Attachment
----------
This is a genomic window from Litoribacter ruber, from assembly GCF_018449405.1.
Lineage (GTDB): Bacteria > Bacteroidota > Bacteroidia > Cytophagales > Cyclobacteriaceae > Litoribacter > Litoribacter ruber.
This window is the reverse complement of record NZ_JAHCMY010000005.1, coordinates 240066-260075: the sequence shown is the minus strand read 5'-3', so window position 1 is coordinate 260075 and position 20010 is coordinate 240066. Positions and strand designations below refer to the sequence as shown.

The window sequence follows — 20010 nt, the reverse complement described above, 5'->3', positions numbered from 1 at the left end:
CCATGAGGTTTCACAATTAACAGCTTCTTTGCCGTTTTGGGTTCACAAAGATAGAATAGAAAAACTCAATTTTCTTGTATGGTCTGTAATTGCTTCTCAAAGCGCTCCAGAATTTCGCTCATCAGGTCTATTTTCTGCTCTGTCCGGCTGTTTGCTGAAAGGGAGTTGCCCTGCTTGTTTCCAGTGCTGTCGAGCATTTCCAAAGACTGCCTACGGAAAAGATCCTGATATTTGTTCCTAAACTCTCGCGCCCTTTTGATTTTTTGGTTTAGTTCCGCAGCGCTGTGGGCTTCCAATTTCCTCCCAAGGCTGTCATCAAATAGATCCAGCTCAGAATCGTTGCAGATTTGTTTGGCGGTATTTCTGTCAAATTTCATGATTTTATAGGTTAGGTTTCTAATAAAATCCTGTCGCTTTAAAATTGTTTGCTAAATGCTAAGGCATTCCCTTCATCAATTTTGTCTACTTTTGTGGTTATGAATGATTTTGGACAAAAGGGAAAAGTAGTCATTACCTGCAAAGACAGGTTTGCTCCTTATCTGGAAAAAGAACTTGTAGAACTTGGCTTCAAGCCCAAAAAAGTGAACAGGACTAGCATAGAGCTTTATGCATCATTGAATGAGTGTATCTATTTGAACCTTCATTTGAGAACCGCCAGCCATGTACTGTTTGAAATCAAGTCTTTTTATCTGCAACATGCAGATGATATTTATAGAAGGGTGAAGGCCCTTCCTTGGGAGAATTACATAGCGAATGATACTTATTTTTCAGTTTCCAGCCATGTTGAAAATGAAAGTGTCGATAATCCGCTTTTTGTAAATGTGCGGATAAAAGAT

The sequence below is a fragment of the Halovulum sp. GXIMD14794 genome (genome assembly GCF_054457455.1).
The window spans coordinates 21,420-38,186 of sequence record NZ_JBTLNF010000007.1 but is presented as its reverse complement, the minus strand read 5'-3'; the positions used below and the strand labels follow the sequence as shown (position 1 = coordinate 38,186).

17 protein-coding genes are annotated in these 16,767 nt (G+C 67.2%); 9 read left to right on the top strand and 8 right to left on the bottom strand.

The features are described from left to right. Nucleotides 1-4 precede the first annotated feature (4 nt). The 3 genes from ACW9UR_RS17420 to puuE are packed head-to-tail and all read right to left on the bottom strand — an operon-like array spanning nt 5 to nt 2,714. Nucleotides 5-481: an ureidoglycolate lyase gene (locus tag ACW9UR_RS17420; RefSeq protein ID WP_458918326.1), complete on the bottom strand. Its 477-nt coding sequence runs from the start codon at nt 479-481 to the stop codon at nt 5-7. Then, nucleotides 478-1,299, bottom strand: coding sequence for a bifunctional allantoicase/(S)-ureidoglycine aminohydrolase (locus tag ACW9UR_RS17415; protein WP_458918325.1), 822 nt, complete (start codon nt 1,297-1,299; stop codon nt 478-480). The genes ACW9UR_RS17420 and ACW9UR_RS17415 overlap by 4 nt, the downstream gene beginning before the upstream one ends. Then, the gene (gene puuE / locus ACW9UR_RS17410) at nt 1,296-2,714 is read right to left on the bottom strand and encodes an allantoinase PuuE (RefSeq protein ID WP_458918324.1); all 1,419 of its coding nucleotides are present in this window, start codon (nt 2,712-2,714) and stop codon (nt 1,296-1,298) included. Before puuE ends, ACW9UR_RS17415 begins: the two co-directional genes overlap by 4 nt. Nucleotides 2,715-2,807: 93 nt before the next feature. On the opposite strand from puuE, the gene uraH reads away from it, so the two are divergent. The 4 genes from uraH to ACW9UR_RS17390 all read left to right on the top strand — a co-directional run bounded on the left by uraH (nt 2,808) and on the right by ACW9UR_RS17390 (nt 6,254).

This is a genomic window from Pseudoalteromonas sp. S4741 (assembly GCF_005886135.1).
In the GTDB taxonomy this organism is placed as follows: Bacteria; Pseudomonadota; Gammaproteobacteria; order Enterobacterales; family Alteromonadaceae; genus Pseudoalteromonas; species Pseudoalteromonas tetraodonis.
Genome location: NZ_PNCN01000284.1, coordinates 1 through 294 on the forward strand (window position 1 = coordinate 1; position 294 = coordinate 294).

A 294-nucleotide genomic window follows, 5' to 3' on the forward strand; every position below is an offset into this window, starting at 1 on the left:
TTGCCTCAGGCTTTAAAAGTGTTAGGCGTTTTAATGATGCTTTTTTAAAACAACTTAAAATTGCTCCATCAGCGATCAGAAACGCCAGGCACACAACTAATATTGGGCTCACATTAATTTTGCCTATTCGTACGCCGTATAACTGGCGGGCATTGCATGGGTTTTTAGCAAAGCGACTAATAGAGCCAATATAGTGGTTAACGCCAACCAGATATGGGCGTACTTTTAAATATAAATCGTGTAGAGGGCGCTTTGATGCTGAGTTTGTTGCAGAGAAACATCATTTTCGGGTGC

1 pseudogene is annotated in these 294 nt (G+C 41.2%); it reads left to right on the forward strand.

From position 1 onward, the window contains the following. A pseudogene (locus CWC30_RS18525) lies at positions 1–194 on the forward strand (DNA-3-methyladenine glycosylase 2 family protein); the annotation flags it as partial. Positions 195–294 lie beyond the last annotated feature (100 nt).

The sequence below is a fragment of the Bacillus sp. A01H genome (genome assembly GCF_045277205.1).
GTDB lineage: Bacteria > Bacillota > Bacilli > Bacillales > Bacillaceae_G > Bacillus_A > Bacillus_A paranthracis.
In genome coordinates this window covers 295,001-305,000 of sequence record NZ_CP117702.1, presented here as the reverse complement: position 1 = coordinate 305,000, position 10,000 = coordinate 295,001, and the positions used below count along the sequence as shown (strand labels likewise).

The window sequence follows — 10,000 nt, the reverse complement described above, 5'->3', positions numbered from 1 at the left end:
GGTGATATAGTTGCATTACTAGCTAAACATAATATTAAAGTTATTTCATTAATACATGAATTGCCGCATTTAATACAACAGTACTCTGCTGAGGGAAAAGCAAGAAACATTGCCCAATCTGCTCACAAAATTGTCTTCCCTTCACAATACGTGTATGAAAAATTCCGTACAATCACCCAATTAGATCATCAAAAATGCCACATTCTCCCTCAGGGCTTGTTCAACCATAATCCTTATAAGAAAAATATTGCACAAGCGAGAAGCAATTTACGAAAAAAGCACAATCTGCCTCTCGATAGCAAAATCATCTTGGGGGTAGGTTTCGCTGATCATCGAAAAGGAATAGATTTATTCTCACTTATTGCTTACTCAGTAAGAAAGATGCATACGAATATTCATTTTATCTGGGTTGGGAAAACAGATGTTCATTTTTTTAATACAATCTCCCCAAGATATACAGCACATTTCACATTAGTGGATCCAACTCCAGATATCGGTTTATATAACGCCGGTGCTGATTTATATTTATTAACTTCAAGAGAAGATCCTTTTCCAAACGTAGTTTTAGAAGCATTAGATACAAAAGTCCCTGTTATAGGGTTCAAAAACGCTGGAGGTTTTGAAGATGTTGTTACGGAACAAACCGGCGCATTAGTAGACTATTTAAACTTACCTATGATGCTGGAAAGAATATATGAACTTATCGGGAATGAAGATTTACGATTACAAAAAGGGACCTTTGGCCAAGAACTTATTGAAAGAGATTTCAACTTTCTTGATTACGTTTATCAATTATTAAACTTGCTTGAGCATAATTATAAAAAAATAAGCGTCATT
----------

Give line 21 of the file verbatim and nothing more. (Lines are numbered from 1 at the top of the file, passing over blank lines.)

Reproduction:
GGTGATATAGTTGCATTACTAGCTAAACATAATATTAAAGTTATTTCATTAATACATGAATTGCCGCATTTAATACAACAGTACTCTGCTGAGGGAAAAGCAAGAAACATTGCCCAATCTGCTCACAAAATTGTCTTCCCTTCACAATACGTGTATGAAAAATTCCGTACAATCACCCAATTAGATCATCAAAAATGCCACATTCTCCCTCAGGGCTTGTTCAACCATAATCCTTATAAGAAAAATATTGCACAAGCGAGAAGCAATTTACGAAAAAAGCACAATCTGCCTCTCGATAGCAAAATCATCTTGGGGGTAGGTTTCGCTGATCATCGAAAAGGAATAGATTTATTCTCACTTATTGCTTACTCAGTAAGAAAGATGCATACGAATATTCATTTTATCTGGGTTGGGAAAACAGATGTTCATTTTTTTAATACAATCTCCCCAAGATATACAGCACATTTCACATTAGTGGATCCAACTCCAGATATCGGTTTATATAACGCCGGTGCTGATTTATATTTATTAACTTCAAGAGAAGATCCTTTTCCAAACGTAGTTTTAGAAGCATTAGATACAAAAGTCCCTGTTATAGGGTTCAAAAACGCTGGAGGTTTTGAAGATGTTGTTACGGAACAAACCGGCGCATTAGTAGACTATTTAAACTTACCTATGATGCTGGAAAGAATATATGAACTTATCGGGAATGAAGATTTACGATTACAAAAAGGGACCTTTGGCCAAGAACTTATTGAAAGAGATTTCAACTTTCTTGATTACGTTTATCAATTATTAAACTTGCTTGAGCATAATTATAAAAAAATAAGCGTCATT